There’s an exhibition about the work of Quentin Blake touring the country at the moment and I was lucky enough to see it.
If you’re not sure who he is just think about your Roald Dahl books, as most of us are familiar with his work through his illustration of them – the BFG or Matilda being among them. Quentin Blake also produces his own books in collaboration with John Yeoman.
I suspect most parents who’ve read a Roald Dahl book to their kids will be familiar with Blake’s beautiful scribbly drawings, the characters and their expressive faces clearly displaying the emotion and telling parts of the story the writer cannot with simple words! He is extremely clever.
The beauty of his drawings when you consider them as art works, particularly as an example to our children, is that they’re not exact representations of what people actually look like. They’re better than that – and showing so much more as such.
And why that’s important is this: people get so hung up about drawing and trying to make something actually look like the object being drawn – rather than making their own personal representation of it, their own art work. And this inhibits so many creatives, puts a stop to many people being creative when they’re feel their work is no good. When they’re judged.
Our daughter was seven when she was told that by a teacher in school; that she’d drawn something badly, (?!! at 7 for goodness sake!!!) and it took her a long time to recover from that and begin once more to practise her creativity in its many forms, as part of her home education. (The tale is told in ‘A Funny Kind of Education’)
No art work is wrong or bad! Any art work or creative endeavour in whatever form is incredibly personal, and incredibly individual. That’s the whole point of it and why it’s so special – no one else could do it the same as you. ‘Wrong’ doesn’t come into it!
Although skills can be learnt through studying technique or understanding materials and marks, the raw creativity and imagination needed to produce drawings and artwork of any kind is unique to an individual and should never be made to ‘fit’ or ‘look like’ anything else necessarily. Original expression is inherent in each of us and needs to be nurtured as such not inhibited by comments such as my daughter received. And that’s a great flaw in curriculum in relation to creativity; if we’re not careful curriculum can be the death of it. Curriculum diktat ruins originality. It can stop you being creative and thinking outside the norm with your education too!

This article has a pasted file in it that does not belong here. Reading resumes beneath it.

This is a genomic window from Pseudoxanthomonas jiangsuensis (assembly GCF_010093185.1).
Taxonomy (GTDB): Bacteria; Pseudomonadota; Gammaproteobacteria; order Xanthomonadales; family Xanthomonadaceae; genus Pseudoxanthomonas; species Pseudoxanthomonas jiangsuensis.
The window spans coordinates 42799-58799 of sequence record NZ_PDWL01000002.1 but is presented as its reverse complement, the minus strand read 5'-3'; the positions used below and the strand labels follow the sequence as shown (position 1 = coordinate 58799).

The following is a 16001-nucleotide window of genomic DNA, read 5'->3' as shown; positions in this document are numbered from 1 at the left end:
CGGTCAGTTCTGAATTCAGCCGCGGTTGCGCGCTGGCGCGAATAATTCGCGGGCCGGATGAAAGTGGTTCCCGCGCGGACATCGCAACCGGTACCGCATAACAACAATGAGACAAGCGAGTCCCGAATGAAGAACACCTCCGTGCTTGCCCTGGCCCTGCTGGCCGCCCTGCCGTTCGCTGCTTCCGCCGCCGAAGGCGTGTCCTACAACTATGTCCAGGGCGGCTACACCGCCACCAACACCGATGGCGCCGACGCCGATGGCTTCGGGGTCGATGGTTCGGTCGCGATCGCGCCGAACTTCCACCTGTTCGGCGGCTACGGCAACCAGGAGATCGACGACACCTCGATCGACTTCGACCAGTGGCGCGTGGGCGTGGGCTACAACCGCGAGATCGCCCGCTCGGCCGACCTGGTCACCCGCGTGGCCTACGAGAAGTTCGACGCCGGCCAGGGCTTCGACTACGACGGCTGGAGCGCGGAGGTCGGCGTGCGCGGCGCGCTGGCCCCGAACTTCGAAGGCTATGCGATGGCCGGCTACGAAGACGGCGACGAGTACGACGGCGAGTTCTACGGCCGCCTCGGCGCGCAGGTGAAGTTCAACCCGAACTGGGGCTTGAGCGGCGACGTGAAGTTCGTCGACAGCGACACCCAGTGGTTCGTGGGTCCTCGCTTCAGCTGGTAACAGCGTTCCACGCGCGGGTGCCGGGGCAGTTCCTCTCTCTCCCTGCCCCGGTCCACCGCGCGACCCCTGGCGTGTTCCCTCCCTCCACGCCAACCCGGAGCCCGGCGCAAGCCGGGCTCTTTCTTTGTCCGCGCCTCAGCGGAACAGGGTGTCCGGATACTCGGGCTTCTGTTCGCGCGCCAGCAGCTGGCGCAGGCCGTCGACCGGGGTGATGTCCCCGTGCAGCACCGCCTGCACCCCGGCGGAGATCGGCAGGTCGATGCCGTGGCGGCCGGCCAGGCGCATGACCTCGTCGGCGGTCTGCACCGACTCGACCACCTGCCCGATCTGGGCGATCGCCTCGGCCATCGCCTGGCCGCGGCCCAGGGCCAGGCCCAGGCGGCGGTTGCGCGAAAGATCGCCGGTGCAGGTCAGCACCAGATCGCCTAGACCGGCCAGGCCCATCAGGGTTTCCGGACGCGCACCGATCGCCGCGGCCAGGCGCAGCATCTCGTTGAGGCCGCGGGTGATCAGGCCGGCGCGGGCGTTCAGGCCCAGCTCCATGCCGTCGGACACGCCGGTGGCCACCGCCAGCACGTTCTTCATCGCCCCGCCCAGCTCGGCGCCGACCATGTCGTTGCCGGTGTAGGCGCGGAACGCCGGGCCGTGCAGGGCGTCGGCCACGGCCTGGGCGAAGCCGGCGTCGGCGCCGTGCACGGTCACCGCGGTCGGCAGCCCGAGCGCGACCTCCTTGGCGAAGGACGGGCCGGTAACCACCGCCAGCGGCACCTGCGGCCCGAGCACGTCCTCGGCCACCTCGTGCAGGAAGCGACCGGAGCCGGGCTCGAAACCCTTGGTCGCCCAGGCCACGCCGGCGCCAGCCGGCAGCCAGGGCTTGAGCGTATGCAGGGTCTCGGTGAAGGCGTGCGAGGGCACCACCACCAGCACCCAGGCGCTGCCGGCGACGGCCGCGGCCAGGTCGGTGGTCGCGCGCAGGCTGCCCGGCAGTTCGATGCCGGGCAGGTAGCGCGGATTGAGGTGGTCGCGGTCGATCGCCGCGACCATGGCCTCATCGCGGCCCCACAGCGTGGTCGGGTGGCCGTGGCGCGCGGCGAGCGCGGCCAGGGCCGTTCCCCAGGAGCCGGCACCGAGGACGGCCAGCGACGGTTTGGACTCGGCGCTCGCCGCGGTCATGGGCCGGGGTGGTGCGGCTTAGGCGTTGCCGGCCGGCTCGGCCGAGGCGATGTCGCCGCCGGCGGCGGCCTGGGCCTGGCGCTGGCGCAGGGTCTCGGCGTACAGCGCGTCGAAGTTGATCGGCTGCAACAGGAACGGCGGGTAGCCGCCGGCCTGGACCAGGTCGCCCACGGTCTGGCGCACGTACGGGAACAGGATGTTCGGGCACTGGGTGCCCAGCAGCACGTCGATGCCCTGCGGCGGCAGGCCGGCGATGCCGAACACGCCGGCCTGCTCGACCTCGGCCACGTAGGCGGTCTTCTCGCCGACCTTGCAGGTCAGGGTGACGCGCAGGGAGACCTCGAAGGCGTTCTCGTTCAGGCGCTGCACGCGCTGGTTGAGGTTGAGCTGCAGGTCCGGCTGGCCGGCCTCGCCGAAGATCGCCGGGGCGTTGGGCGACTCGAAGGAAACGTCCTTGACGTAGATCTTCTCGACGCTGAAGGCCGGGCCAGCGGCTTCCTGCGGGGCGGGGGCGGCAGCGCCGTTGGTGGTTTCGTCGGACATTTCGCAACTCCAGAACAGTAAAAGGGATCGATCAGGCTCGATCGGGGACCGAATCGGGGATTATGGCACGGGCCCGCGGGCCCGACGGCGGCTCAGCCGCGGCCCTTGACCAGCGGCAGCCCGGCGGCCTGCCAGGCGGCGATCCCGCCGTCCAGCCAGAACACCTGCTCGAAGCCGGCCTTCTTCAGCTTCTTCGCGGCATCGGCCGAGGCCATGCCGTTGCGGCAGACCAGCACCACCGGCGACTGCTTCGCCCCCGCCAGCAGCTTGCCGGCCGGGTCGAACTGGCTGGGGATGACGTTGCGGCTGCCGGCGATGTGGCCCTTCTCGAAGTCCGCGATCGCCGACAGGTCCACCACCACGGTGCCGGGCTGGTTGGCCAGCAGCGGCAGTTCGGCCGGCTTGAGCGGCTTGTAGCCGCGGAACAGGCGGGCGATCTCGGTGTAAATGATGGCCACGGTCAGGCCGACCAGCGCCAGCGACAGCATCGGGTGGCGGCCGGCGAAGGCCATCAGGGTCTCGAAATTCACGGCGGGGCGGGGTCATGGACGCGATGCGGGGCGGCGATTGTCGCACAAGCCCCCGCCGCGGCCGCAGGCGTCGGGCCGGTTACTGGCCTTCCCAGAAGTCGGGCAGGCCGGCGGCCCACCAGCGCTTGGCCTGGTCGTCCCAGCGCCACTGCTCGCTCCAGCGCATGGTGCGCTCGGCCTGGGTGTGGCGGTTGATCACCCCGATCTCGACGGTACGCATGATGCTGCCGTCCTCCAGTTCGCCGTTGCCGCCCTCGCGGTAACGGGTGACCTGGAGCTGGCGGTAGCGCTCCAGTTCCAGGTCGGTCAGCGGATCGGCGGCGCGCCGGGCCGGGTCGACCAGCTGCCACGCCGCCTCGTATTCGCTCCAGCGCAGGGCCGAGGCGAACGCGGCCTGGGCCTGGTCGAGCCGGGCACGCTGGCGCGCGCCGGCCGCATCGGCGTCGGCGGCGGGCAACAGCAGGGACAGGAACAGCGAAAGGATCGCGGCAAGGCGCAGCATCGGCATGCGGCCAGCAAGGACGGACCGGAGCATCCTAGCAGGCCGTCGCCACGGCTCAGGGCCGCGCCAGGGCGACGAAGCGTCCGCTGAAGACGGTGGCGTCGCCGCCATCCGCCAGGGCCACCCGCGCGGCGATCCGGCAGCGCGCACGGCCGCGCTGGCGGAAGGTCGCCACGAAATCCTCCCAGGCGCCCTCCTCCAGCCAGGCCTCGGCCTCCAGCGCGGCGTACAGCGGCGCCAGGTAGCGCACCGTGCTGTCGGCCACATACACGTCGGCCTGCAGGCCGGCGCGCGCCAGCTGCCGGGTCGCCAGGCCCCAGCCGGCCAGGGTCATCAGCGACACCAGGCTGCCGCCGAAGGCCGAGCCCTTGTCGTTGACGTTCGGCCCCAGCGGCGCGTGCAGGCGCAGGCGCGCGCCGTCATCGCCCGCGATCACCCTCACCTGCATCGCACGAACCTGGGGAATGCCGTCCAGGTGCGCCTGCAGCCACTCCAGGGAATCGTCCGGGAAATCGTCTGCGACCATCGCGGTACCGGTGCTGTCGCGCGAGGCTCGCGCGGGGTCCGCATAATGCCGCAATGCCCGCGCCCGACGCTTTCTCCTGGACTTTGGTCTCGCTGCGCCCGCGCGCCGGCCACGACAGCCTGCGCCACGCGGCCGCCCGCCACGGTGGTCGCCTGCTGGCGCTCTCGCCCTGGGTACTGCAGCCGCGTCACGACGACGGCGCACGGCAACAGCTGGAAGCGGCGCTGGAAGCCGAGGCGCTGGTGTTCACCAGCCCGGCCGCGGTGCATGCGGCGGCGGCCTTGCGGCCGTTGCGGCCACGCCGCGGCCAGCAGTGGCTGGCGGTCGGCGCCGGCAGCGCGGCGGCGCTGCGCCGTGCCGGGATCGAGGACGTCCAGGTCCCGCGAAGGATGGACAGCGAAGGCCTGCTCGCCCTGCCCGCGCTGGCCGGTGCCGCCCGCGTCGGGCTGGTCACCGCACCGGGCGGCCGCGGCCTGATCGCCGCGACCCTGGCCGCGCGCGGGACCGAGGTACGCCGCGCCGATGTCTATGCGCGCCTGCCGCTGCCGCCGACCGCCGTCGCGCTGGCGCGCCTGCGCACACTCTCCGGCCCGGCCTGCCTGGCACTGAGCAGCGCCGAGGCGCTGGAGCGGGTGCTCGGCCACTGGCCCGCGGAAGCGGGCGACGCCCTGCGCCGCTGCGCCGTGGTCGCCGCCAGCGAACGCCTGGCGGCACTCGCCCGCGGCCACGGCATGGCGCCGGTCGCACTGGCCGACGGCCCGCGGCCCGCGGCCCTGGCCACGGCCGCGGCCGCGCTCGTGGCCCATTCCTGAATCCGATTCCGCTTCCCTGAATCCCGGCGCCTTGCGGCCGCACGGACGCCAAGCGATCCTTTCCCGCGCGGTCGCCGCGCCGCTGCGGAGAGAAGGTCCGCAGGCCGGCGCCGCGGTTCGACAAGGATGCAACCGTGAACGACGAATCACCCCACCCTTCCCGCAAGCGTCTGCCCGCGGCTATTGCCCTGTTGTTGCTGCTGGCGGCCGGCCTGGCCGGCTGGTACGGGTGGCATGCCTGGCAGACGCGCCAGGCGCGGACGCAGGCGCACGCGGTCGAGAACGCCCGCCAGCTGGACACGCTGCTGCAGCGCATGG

Children and young people need encouragement to create. Especially when these days they’re more practised at holding a console than a pencil. But essentially creativity is the foundation of many valuable skills that can be transferred across education, and enhances brain development far more broadly than learning times tables for example.
Anyone can learn times tables – they already exist. But creative endeavours are unique to each individual, who knows what will be created, and they play an essential part in the perpetuation of our species and our planet. Read this to see why. We need creative skills like we need air! It’s an irreplaceable part of the educational process.
So drawing, painting, modelling, telling stories, drawing stories like Quentin Blake, scribbling, doodling, all develop part of our children’s intelligence in a way nothing else can. Along with being creative in how you curate education!
I suggested our daughter spent some time ‘drawing badly’ to get over those remarks!
And I suggest you encourage your kids to draw in whatever style suits them, like Quentin Blake draws in his own distinctive style.
You never know, you might have another Blake in the making!